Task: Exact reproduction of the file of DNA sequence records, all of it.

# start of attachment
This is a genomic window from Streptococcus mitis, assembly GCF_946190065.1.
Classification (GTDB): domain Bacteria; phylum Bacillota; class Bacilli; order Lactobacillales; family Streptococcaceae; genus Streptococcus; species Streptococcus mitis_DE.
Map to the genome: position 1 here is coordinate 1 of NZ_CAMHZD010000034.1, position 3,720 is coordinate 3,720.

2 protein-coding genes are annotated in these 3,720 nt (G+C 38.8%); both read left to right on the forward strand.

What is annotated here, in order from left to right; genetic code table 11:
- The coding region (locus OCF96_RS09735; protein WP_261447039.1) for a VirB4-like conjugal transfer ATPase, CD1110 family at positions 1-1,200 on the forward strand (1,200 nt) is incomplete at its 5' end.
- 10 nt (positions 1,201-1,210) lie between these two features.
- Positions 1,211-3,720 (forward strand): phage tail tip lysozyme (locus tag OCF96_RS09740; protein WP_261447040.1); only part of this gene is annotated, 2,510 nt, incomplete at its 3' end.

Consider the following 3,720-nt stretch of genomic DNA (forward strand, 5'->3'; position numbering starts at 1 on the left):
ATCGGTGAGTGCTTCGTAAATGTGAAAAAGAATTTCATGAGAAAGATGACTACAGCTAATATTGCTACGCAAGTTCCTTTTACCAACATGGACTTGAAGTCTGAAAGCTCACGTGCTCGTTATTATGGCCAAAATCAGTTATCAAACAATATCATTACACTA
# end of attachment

This is a genomic window from Streptococcus mitis, assembly GCF_946190065.1.
Classification (GTDB): domain Bacteria; phylum Bacillota; class Bacilli; order Lactobacillales; family Streptococcaceae; genus Streptococcus; species Streptococcus mitis_DE.
Map to the genome: position 1 here is coordinate 1 of NZ_CAMHZD010000034.1, position 3,720 is coordinate 3,720.

2 protein-coding genes are annotated in these 3,720 nt (G+C 38.8%); both read left to right on the forward strand.

What is annotated here, in order from left to right; genetic code table 11:
- The coding region (locus OCF96_RS09735; protein WP_261447039.1) for a VirB4-like conjugal transfer ATPase, CD1110 family at positions 1-1,200 on the forward strand (1,200 nt) is incomplete at its 5' end.
- 10 nt (positions 1,201-1,210) lie between these two features.
- Positions 1,211-3,720 (forward strand): phage tail tip lysozyme (locus tag OCF96_RS09740; protein WP_261447040.1); only part of this gene is annotated, 2,510 nt, incomplete at its 3' end.

Consider the following 3,720-nt stretch of genomic DNA (forward strand, 5'->3'; position numbering starts at 1 on the left):
ATCGGTGAGTGCTTCGTAAATGTGAAAAAGAATTTCATGAGAAAGATGACTACAGCTAATATTGCTACGCAAGTTCCTTTTACCAACATGGACTTGAAGTCTGAAAGCTCACGTGCTCGTTATTATGGCCAAAATCAGTTATCAAACAATATCATTACACTA